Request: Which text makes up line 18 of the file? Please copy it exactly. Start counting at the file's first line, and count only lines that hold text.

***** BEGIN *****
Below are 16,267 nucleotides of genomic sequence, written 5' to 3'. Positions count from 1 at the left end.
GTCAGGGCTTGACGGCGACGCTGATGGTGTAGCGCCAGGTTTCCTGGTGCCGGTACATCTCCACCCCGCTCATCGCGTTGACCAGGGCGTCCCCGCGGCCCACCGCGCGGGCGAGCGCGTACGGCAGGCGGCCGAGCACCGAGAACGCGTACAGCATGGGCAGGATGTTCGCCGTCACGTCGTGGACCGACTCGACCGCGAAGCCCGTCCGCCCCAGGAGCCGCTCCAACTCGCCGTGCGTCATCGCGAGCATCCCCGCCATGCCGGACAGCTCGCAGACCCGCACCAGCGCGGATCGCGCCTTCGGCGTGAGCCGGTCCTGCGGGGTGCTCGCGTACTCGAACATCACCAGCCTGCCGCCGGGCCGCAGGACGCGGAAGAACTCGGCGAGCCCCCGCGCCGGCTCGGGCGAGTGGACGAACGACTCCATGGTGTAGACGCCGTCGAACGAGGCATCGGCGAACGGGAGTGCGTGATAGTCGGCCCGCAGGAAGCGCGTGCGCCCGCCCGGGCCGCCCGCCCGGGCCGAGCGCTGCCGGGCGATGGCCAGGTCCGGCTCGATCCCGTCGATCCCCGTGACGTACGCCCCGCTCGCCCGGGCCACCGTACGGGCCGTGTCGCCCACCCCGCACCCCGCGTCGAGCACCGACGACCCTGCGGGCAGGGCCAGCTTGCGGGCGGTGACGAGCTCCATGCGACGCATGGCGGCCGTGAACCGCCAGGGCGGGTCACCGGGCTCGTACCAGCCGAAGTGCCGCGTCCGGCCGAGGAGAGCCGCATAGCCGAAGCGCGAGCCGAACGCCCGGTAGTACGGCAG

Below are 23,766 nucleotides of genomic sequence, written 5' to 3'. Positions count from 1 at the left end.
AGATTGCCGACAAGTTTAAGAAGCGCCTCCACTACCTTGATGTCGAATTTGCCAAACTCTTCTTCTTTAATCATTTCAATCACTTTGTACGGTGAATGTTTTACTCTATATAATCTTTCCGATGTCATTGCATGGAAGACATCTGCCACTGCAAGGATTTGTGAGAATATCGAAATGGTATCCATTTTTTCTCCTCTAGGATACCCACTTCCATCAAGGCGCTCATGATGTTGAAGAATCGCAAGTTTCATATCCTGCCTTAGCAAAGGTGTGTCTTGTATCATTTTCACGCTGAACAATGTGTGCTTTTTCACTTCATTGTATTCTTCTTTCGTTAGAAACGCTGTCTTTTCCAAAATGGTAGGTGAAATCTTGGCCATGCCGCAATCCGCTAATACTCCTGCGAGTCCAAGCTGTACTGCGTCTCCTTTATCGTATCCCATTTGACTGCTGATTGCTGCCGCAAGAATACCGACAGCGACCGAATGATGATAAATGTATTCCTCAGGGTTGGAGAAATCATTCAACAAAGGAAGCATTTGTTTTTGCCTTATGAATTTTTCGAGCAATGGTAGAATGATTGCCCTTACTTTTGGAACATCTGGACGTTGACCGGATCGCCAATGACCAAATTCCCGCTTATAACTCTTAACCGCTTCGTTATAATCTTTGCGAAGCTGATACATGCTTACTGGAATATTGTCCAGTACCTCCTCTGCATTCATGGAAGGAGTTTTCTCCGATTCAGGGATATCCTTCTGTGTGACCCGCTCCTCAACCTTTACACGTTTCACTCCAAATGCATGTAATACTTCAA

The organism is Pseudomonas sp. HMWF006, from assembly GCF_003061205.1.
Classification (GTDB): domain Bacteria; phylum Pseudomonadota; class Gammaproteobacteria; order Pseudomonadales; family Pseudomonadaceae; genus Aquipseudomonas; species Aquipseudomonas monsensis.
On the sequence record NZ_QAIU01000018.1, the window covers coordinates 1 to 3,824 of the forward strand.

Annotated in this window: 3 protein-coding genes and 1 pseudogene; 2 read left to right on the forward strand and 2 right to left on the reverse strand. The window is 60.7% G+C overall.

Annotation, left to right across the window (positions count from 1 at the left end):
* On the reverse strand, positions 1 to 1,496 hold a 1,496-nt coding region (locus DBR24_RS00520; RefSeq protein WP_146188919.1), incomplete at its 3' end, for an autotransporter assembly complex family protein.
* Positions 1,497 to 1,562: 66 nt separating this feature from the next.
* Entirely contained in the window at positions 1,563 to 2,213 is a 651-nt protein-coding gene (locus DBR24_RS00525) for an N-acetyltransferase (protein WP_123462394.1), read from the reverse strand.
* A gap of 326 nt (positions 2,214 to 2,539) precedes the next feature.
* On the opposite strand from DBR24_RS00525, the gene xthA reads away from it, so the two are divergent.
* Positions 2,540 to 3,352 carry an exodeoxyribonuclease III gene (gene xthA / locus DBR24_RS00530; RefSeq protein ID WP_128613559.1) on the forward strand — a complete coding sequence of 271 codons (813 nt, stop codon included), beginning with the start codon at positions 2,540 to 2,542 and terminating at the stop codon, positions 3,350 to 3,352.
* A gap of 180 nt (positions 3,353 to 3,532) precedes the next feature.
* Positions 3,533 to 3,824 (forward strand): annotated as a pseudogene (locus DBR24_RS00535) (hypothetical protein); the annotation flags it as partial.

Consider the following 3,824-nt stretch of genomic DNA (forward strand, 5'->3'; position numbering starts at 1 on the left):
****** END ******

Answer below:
Consider the following 3,824-nt stretch of genomic DNA (forward strand, 5'->3'; position numbering starts at 1 on the left):